Here's a buzzword to remember: Autostereoscopic. What is it? Put simply, it's a type of display that allows for 3D content without having to wear any funny looking glasses, and several major manufacturers are jumping on board. Toshiba is one of the first out of the gates with an autostereoscopic high-definition display, which measures 21 inches and supports a 1280x800 pixel resolution (WXGA).
"To date most 3D products have used special glasses to separate a picture into two images: one for the left eye and the other for the right eye," Toshiba explains. "But the market has strongly desired a more versatile and glasses-free approach that could be used anywhere. This new product employs an integral imaging system (a “light field” display) to reproduce a real object as a 3D image that can be viewed without glasses over a wide range of viewing angles. Therefore, the display is suitable for 3D monitors used for advertisements and entertainment appliances."
Toshiba says its new 21-inch display adopts a lens sheet to control reduction in surface luminance intensity so that it's every bit as bright as a standard 2D display. When it will ship and for how much remains to be seen, but Toshiba isn't alone here. Both Sharp and Hitachi are working on autosterescopic 3D displays of their own, though on a smaller scale. Word on the Web is that one or both of these manufacturers will provide the 3D panel for Nintendo's upcoming 3DS handheld.
Maybe one day we'll look back and remember 3D in the homestead as just a passing fad, but in the here now, and short term future, be prepared to have 3D devices shoved down your throat. Toshiba will be among those force feeding 3D tech to households this summer when the company releases its "3D Regza" LCD TV line.
"Based on the concept of high-quality 3D images, we will release products that are different from other companies," Toshiba said.
Toshiba was referring to its "2D-3D" conversion technology. As is often the case, the hardware is preceding the content, so while you wait for more 3D programming to hit the airwaves, Toshiba's upcoming displays will be able to convert normal images into 3D.
Europe will be the first to receive these upcoming displays, though Japan looks to figure prominently in Toshiba's 3D plans. The company said it plans to increase the ratio of 3D TVs among its TVs larger than 46 inches in Japan to 20 percent by the end of the year.
Toshiba this week announced the highest-capacity automotive-grade HDD yet available, the MK2060GSC.
The new drive packs 200GB of storage capacity on a single platter and spins at 4200RPM. Other tech specs include a 12ms average seek time, SATA interface, and several rugged characteristics. According to Toshiba, the MK2060GSC can withstand altitude variations of -300 to 12,000 meters during non-operation, and -300 to 5,650 meters when in use. It can also tolerate operating temperatures ranging from -30 to +85C.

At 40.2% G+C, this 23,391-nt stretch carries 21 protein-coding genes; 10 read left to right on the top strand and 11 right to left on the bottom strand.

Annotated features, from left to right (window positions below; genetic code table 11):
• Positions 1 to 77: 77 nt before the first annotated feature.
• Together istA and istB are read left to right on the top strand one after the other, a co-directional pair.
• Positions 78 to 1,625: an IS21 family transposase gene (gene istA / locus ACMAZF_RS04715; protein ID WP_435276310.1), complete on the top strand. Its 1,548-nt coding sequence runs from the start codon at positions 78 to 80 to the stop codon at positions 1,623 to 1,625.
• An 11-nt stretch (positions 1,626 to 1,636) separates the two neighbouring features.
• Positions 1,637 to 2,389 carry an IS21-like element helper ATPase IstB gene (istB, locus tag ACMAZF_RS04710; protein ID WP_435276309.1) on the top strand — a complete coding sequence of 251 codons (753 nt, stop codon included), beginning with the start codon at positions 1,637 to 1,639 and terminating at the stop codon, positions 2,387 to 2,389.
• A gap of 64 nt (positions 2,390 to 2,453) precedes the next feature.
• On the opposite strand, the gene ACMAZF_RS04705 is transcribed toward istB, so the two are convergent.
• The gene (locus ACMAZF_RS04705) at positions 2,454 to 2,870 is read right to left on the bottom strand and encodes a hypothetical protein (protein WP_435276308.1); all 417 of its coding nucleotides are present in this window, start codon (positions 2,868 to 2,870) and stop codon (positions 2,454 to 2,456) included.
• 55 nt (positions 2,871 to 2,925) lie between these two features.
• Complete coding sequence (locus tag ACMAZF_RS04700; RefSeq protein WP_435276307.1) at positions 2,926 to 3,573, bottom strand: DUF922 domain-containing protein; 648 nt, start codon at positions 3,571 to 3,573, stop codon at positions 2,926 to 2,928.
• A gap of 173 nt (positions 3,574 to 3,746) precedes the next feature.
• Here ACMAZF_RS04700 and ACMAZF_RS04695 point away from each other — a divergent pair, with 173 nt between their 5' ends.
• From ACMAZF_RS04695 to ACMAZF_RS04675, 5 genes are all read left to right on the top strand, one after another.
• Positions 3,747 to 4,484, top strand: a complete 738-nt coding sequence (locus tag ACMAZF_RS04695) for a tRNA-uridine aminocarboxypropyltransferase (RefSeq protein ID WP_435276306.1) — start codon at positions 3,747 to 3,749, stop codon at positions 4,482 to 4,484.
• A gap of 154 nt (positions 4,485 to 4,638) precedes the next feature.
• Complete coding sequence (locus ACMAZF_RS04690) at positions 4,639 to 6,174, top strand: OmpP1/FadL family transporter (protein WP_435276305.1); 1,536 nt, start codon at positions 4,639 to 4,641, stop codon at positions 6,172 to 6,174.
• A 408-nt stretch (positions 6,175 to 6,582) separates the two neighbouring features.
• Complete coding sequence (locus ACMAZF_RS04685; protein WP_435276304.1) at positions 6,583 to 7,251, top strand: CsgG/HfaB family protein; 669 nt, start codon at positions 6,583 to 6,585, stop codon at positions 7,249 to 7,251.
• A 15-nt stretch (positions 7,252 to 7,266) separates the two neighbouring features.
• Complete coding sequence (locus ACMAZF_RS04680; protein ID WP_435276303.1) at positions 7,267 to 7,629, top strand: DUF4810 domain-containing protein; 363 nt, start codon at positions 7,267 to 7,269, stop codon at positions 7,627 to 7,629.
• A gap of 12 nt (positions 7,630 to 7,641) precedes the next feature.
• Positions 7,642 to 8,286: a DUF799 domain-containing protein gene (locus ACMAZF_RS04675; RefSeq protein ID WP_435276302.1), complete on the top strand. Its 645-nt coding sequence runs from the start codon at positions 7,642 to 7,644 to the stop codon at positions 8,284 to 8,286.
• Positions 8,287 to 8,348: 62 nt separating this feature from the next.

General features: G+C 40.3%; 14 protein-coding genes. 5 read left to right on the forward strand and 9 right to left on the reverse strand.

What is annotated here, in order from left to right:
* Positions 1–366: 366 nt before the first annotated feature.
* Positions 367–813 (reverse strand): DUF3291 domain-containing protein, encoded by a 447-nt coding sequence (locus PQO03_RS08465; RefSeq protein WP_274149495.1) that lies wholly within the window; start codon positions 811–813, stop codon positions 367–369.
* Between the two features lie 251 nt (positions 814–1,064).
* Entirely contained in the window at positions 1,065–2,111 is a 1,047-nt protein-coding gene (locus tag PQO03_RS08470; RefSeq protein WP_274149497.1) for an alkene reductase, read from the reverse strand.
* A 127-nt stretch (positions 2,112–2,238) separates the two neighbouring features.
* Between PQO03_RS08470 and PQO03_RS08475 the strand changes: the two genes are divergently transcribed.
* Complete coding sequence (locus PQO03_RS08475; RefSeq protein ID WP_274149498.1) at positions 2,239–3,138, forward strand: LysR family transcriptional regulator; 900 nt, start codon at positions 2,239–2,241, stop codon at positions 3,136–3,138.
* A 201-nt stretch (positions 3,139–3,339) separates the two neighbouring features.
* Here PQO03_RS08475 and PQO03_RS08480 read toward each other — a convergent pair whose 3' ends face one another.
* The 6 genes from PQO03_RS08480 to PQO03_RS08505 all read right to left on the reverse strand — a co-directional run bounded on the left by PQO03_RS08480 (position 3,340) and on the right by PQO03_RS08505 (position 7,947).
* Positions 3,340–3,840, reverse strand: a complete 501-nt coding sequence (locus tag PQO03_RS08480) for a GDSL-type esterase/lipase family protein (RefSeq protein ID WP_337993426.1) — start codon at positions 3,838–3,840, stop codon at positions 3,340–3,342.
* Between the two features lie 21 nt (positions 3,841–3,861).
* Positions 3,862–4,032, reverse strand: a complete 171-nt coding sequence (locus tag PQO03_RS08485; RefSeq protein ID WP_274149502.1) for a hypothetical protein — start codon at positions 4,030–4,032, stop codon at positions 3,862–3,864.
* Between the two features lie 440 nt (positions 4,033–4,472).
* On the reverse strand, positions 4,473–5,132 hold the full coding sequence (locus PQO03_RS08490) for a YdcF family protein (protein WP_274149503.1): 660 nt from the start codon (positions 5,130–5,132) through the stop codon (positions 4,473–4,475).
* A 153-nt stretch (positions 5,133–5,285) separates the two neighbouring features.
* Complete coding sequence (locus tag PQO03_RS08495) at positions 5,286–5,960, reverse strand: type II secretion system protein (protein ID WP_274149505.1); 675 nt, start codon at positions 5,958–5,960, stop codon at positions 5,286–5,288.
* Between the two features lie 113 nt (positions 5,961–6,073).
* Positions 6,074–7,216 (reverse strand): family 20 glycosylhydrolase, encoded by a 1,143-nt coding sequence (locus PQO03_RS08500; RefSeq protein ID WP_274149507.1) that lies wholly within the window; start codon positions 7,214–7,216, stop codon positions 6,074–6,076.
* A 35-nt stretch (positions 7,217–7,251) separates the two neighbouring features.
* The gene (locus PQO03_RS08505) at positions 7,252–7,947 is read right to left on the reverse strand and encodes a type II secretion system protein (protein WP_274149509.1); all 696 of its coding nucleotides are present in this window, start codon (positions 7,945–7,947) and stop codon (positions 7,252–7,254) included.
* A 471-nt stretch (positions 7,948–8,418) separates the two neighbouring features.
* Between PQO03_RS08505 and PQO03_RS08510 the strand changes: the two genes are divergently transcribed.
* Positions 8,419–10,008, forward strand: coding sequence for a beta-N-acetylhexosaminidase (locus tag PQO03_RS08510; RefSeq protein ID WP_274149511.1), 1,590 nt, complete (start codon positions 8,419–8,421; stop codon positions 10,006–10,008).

"The next generation of automobile infotainment, connectivity and location-awareness applications will require more innovation and undoubtedly higher storage capacity," said Scott Wright, product manager for Toshiba Storage Device Division. "Our commitment to sustain continued advancement in this product category continues to position Toshiba as the leader for storage components. We are ideally positioned to provide vehicle systems manufacturers with the high-quality, reliable storage technology they need to capitalize on an evolving market opportunity."
According to Toshiba, their latest automotive-grade HDD boasts a 78 percent improvement in internal transfer rates compared to equivalent products on the market.
Look for the drive to ship in the third quarter of this year. No word yet on price.
Let’s talk about love. When you love something, you love it for what it is, not what it isn’t. We love netbooks; we don’t care that they can’t really do games, or HD Flash video, or any media encoding to speak of. We know what we want—all-day computing in a formfactor small enough to toss into a knapsack or messenger bag and barely know it’s there, and cheap enough to be viable as a secondary PC. Toshiba’s first netbook, the NB205, came out in the latter half of 2009, but was immediately lauded as a shining exemplar of netbook craft. So, can the NB305, its Atom N450–toting successor, replicate the NB205’s success?
With the NB305, Toshiba has opted for a gentle refinement of the 205 rather than an all-out reimagining. Aside from the new Pine Trail N450 CPU and the Windows 7 Starter OS, the NB305 is virtually identical to its predecessor. Both share standard netbook specs: 1GB DDR2 RAM, a 250GB 5,400rpm hard drive, and a 10.1-inch 1024x600 screen. And the 305 replicates the NB205’s styling almost identically, from the matte-silver plastic chassis, textured lid, and matching bezel to the striped touch pad and chiclet keyboard.
Toshiba said it is investing heavily in chip-making equipment that will enable the world's No. 2 NAND flash memory maker to produce microchips built on a sub-25nm manufacturing process.